Boost for Noble as commodities recover

Noble Group is now focused on generating cash and reducing its leverage. Mr Alireza said it has agreed term sheets with a number of core banks on new funding arrangements.
Noble Group is now focused on generating cash and reducing its leverage. Mr Alireza said it has agreed term sheets with a number of core banks on new funding arrangements.PHOTO: REUTERS

Bonds rise to 60.3 cents, bolstering bid by group to refinance loans due next month

Noble Group's plans to refinance loans due next month are getting a boost as the commodities collapse eases.

Bonds due in 2018 from the resources trading company, which has been cut to junk and will be removed from the Straits Times Index, recovered to 60.3 cents on the dollar yesterday from as low as 41 cents on Jan 22, a period in which its shares surged 60 per cent.

Noble Group is also the top performer from South-east Asia in a Bank of America Merrill Lynch Asian high yield index, as commodity prices climb about 9 per cent from a January low.

Chief executive officer Yusuf Alireza is under pressure to seal the refinancing of loan facilities before they expire from mid-April through the end of this year. Discussions with banks about extending a revolving facility are "well advanced", he said on Feb 25, as the company posted its first annual loss since 1998.

Noble Group had US$2.1 billion (S$2.9 billion) of bank debt due for repayment by the end of this year, as of Dec 31, according to its financial report.

"The upturn in Noble's bond prices is largely due to the recovery in commodity prices," said Mr Ray Choy, regional head of fixed income and currency research in Kuala Lumpur at RHB Research Institute.

SIGNIFICANT CHANGES

They've moved from a growth strategy to one in which they have to consolidate towards their key strengths in the light of very difficult industry conditions.

MR DHIRAJ BAJAJ, senior vice-president at Lombard Odier (Singapore), on what Noble has done to turn its finances around.

"While refinancing could occur, due to good access to capital markets, the credit fundamentals of Noble still warrant some caution."

The company is now focused on generating cash and reducing its leverage, Mr Alireza said on the Feb 25 earnings call. It also has agreed term sheets with a number of core banks on new funding arrangements, he added.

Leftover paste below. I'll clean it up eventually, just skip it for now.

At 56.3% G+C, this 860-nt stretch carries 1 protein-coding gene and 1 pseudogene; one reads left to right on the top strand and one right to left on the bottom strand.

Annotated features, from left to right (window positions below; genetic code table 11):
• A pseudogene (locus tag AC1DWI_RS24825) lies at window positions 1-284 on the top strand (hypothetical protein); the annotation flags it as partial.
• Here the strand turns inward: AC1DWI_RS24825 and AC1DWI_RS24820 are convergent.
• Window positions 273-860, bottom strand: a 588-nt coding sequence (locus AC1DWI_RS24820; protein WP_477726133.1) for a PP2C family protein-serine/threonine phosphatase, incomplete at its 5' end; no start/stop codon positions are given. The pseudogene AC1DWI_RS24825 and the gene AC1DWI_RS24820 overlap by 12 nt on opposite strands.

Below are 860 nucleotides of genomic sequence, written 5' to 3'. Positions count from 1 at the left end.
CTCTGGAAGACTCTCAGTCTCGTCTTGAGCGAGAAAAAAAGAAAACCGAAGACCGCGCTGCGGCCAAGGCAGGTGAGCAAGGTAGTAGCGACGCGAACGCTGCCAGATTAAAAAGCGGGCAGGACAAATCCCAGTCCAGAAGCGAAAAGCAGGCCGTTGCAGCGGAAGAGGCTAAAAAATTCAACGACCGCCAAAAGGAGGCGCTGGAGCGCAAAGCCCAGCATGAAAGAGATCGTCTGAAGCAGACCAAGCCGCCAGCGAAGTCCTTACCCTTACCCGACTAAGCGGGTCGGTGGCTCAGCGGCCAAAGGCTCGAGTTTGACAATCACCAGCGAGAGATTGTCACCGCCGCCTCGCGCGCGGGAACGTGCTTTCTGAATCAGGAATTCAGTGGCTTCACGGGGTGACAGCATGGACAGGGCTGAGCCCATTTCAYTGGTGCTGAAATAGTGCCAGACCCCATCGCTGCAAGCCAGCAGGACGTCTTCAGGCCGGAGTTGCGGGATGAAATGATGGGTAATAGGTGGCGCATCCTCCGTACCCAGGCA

Investors who bought the company's 2018 notes at their January low would have earned 44 per cent following their price surge, according to Bloomberg-compiled prices. Its 2020 bonds have rallied to 58.3 US cents from 40.2 US cents on Jan 21, handing buyers a 43 per cent return. The shares have soared since then, as oil passes US$37 a barrel and iron ore approaches a nine-month high.

It was only last July that Noble Group's US dollar-based debentures traded above par, or 100 US cents on the dollar. As the commodities rout deepened and the firm's accounting methods came under scrutiny, the prices sank below 70 US cents late last year, a level typically associated with companies in financial distress. Some of its loans traded at about 75 US cents on the dollar in January, people familiar with the matter said on Feb 2.

Moody's Investors Service lowered its rating on Noble Group below investment grade on Dec 29, while Standard & Poor's moved it to junk status on Jan 7. Fitch Ratings has kept Noble Group on the lowest investment grade.

The company's Noble Americas unit met lenders in the United States on Monday to discuss up to US$2.5 billion in credit facilities that will be used to refinance borrowings, according to people with knowledge of the matter.

They include a US$1.5 billion committed portion and a US$1 billion slice that lenders can refuse the company to draw on, said the people, who are not authorised to speak publicly.

The two loans will cost 1.7 percentage points and 1.6 percentage points more than the London interbank offered rate respectively, said the people. The prices will increase if Noble Group's ratings are cut.

"Noble has made significant headway in reducing its adjusted net debt whilst manoeuvring to turn cashflow positive," said Mr Dhiraj Bajaj, senior vice-president at Lombard Odier (Singapore). "They've moved from a growth strategy to one in which they have to consolidate towards their key strengths in the light of very difficult industry conditions."

BLOOMBERG

A version of this article appeared in the print edition of The Straits Times on March 09, 2016, with the headline 'Boost for Noble as commodities recover'. Print Edition | Subscribe